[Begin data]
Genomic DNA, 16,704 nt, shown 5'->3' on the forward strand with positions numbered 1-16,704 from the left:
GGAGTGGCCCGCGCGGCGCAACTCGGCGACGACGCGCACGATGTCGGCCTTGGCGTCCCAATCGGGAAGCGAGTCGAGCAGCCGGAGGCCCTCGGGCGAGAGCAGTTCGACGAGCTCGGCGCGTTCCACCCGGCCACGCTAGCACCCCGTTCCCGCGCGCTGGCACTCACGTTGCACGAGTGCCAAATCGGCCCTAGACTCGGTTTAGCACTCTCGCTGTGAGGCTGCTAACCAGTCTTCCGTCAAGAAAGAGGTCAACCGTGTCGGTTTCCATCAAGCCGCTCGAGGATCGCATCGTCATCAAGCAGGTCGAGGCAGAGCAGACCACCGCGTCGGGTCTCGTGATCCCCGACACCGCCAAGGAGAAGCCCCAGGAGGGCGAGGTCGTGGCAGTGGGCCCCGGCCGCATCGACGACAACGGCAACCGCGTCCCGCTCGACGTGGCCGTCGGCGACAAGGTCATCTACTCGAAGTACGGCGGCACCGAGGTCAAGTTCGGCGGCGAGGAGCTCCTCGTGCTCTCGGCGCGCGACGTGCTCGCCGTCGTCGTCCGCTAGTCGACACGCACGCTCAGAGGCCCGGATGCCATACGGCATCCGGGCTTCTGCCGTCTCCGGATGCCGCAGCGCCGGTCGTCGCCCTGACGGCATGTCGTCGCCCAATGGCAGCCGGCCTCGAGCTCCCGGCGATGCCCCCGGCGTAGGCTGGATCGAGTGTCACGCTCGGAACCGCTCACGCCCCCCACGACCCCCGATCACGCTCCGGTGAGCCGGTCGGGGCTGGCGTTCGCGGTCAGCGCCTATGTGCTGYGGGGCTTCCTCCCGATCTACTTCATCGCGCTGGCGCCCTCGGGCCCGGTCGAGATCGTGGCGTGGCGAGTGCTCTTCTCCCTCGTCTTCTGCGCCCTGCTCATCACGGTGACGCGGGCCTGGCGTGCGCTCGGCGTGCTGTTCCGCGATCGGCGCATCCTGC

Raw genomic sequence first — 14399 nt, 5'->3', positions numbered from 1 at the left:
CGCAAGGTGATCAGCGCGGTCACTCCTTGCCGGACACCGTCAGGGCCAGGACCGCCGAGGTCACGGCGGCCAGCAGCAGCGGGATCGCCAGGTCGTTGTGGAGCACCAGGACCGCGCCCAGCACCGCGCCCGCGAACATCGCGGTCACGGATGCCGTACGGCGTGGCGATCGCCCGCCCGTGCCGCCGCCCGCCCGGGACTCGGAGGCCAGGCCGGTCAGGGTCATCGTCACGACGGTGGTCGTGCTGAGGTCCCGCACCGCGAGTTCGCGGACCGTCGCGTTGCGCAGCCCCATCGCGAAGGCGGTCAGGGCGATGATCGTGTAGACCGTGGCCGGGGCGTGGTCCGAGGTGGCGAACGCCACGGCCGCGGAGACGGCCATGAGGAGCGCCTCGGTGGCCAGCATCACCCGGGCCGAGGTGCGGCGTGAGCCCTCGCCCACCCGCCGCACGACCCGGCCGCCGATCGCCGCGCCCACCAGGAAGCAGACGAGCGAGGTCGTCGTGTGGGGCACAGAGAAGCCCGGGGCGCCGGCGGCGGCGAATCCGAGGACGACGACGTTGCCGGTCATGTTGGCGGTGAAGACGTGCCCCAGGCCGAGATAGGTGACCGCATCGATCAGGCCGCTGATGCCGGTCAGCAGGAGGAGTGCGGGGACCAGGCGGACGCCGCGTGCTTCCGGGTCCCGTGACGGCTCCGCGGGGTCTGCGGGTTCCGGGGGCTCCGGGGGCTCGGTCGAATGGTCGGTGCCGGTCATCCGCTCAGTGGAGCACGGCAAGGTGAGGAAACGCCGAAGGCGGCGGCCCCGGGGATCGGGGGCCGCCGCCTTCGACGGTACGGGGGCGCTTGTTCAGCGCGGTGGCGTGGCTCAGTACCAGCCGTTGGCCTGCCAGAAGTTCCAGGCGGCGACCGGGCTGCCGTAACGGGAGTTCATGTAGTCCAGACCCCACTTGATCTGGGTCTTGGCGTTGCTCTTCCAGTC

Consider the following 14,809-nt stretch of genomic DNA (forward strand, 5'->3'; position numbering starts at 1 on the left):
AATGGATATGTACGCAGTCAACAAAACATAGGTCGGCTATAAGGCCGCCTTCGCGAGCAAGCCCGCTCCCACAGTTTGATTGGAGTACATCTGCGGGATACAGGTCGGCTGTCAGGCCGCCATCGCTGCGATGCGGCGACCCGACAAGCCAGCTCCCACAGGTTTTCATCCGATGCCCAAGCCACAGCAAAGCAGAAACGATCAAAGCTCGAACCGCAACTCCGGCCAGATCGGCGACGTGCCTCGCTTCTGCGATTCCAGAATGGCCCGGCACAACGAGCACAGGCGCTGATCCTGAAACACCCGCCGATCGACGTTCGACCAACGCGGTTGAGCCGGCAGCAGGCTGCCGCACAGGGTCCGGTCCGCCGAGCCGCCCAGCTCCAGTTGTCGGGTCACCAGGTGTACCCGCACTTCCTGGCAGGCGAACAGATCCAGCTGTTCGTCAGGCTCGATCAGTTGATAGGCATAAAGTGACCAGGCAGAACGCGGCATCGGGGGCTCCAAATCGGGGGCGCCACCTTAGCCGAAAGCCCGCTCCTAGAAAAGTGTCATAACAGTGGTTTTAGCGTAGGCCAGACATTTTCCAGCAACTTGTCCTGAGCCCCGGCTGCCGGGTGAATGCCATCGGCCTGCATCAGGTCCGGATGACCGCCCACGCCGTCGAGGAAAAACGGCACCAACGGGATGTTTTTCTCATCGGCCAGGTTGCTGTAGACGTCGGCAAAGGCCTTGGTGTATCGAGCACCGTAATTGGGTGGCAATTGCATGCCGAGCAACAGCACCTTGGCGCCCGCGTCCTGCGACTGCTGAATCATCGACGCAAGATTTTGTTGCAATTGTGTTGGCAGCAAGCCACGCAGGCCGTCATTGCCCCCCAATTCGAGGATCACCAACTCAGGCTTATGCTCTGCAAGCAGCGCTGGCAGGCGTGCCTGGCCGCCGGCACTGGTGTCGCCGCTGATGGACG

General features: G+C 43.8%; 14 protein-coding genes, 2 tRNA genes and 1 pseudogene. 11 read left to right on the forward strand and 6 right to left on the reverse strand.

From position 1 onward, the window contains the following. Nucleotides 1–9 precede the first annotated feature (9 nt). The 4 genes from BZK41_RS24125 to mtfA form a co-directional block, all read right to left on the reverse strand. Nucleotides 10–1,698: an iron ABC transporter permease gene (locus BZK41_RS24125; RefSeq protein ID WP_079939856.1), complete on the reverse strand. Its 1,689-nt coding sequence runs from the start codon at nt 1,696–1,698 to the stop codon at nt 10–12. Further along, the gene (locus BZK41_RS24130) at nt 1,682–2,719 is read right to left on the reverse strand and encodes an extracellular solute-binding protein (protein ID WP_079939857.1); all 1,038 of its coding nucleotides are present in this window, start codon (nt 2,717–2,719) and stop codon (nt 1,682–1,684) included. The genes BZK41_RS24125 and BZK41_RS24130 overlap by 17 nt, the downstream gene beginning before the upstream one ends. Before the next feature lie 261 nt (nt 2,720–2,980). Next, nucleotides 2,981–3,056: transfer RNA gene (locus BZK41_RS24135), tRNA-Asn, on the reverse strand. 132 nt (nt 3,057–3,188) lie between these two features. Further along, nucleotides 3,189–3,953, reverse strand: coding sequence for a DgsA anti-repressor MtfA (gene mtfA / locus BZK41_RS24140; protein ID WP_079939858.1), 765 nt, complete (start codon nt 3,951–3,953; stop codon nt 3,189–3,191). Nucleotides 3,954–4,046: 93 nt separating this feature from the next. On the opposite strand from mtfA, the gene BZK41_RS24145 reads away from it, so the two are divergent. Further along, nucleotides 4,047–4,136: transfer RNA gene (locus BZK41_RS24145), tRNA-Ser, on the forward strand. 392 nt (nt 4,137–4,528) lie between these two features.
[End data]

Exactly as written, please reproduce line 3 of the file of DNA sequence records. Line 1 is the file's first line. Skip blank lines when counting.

Raw genomic sequence first — 14399 nt, 5'->3', positions numbered from 1 at the left: